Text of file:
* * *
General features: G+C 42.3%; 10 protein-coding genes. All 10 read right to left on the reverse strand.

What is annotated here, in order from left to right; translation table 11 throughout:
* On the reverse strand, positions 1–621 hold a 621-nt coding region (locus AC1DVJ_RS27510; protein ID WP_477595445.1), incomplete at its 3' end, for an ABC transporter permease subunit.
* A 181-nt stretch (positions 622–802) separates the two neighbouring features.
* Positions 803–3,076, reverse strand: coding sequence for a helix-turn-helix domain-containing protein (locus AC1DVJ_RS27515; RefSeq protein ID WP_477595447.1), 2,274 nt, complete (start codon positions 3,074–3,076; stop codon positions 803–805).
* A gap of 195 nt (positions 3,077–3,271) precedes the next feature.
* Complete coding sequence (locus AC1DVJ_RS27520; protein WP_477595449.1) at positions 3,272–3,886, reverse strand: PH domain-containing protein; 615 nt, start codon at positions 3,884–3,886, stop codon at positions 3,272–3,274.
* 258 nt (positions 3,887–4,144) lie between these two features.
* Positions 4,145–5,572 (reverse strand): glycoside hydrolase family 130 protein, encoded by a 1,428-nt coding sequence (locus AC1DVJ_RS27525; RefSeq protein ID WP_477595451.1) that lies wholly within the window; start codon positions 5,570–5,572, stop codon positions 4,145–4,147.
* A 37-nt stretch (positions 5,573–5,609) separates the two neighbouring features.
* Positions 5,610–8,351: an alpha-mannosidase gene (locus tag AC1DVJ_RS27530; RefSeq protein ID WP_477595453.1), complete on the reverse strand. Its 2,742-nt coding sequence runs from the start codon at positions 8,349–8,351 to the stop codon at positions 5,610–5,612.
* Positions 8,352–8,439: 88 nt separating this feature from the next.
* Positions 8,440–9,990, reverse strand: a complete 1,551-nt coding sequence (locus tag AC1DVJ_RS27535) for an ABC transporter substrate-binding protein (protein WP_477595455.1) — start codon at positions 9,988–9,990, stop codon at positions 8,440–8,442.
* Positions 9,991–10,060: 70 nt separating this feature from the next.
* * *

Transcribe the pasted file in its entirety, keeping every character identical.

General features: G+C 42.3%; 10 protein-coding genes. All 10 read right to left on the reverse strand.

What is annotated here, in order from left to right; translation table 11 throughout:
* On the reverse strand, positions 1–621 hold a 621-nt coding region (locus AC1DVJ_RS27510; protein ID WP_477595445.1), incomplete at its 3' end, for an ABC transporter permease subunit.
* A 181-nt stretch (positions 622–802) separates the two neighbouring features.
* Positions 803–3,076, reverse strand: coding sequence for a helix-turn-helix domain-containing protein (locus AC1DVJ_RS27515; RefSeq protein ID WP_477595447.1), 2,274 nt, complete (start codon positions 3,074–3,076; stop codon positions 803–805).
* A gap of 195 nt (positions 3,077–3,271) precedes the next feature.
* Complete coding sequence (locus AC1DVJ_RS27520; protein WP_477595449.1) at positions 3,272–3,886, reverse strand: PH domain-containing protein; 615 nt, start codon at positions 3,884–3,886, stop codon at positions 3,272–3,274.
* 258 nt (positions 3,887–4,144) lie between these two features.
* Positions 4,145–5,572 (reverse strand): glycoside hydrolase family 130 protein, encoded by a 1,428-nt coding sequence (locus AC1DVJ_RS27525; RefSeq protein ID WP_477595451.1) that lies wholly within the window; start codon positions 5,570–5,572, stop codon positions 4,145–4,147.
* A 37-nt stretch (positions 5,573–5,609) separates the two neighbouring features.
* Positions 5,610–8,351: an alpha-mannosidase gene (locus tag AC1DVJ_RS27530; RefSeq protein ID WP_477595453.1), complete on the reverse strand. Its 2,742-nt coding sequence runs from the start codon at positions 8,349–8,351 to the stop codon at positions 5,610–5,612.
* Positions 8,352–8,439: 88 nt separating this feature from the next.
* Positions 8,440–9,990, reverse strand: a complete 1,551-nt coding sequence (locus tag AC1DVJ_RS27535) for an ABC transporter substrate-binding protein (protein WP_477595455.1) — start codon at positions 9,988–9,990, stop codon at positions 8,440–8,442.
* Positions 9,991–10,060: 70 nt separating this feature from the next.